‘Hydrogen highway’ | Air Products plans network of permanent H2 refuelling stations in Canada

Industrial gases giant Air Products has announced plans to build a “network of permanent, commercial-scale multi-modal hydrogen refuelling stations” for heavy-duty trucks in the Canadian province of Alberta, stretching 300km between the cities of Edmonton and the province’s oil & gas capital, Calgary.

The announcement comes as Alberta promised C$57m (US$42m) in funding for 28 different hydrogen initiatives in the province, including C$7m to help Linde Canada install H2 production, distribution and refuelling infrastructure in Edmonton and fellow Albertan city Fort Saskatchewan.

Air Products gave very few details about the proposed network, noting only that the first permanent refuelling station in Edmonton, currently served by a mobile unit, is now under construction with a view to coming on stream in 2025.

Its so-called “hydrogen highway” will stretch along the Queen Elizabeth II Highway that runs between Calgary and Edmonton, aiming to serve 5,000 H2 or dual-fuel vehicles within five years.

Fuelling stations will serve both heavy duty vehicles and light-duty fuel-cell cars, Air Products said, promising a refuelling “experience and speed” similar to petrol or diesel.

However, it is not clear how much the network will cost to build, the number of filling stations it will have, or whether Air Products will receive any federal or provincial subsidies to help fund it.

The company had not responded to questions from Hydrogen Insight at the time of publication.

Alberta’s C$57m funding announcement identified seven projects — accounting for C$31.7m of the total — but Air Products was not among those named.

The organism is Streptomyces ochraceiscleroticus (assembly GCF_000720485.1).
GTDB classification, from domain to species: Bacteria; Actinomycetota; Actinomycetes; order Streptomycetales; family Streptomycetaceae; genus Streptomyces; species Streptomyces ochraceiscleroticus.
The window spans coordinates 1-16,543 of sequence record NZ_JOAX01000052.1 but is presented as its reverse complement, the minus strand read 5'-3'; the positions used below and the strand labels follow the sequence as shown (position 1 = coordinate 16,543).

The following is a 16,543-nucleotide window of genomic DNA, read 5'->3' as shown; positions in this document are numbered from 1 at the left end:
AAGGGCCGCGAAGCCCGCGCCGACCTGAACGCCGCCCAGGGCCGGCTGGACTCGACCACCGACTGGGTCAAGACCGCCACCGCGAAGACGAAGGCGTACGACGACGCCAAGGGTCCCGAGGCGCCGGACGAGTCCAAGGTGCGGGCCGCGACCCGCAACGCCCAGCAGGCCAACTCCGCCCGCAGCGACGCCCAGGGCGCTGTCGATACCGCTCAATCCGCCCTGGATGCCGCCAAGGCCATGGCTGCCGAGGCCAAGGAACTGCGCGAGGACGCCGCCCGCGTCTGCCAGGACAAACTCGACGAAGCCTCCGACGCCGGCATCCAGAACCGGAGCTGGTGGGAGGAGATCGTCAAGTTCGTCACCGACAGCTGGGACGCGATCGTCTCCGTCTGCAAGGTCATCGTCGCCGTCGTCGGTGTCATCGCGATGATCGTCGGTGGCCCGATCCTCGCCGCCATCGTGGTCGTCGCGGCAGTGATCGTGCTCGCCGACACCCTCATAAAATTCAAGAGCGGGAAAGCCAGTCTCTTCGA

Linde’s plan to install a hydrogen refuelling station in Edmonton for the local transit authority Edmonton Transit Services (ETS) comes after a tender to build and operate an H2 refuelling station for ETS was pulled last year, with officials citing “uncertain demand” for hydrogen as the reason for the cancellation.

Alberta also on Tuesday announced C$7m in funding to Calgary-based NuVista Energy to build a turquoise hydrogen demonstrator, in which fossil gas is heated in the absence of air to produce hydrogen and solid carbon.

The City of Edmonton was also granted C$6.9m to demonstrated a methanol-to-hydrogen fuelling system, while Strathcona County was granted $5m to install a hydrogen-fuelled combined heat and power system at a local leisure centre.

Edmonton International Airport will also be given C$1.7m to test hydrogen’s suitability for aviation, and C$1.9m was granted to the Pipeline Research Council to test materials for retrofitting existing natural gas pipelines for hydrogen.

The City of Calgary will also be carrying out a hydrogen vehicles pilot programme with $2.2m from the scheme.

“Alberta is pursuing a hydrogen economy and new hydrogen technologies that will lead Canada into the future,” said Brian Jean, Alberta’s minister of energy and minerals. “In time, we’ll deliver this clean energy to allies and trading partners that are looking to lower emissions.”


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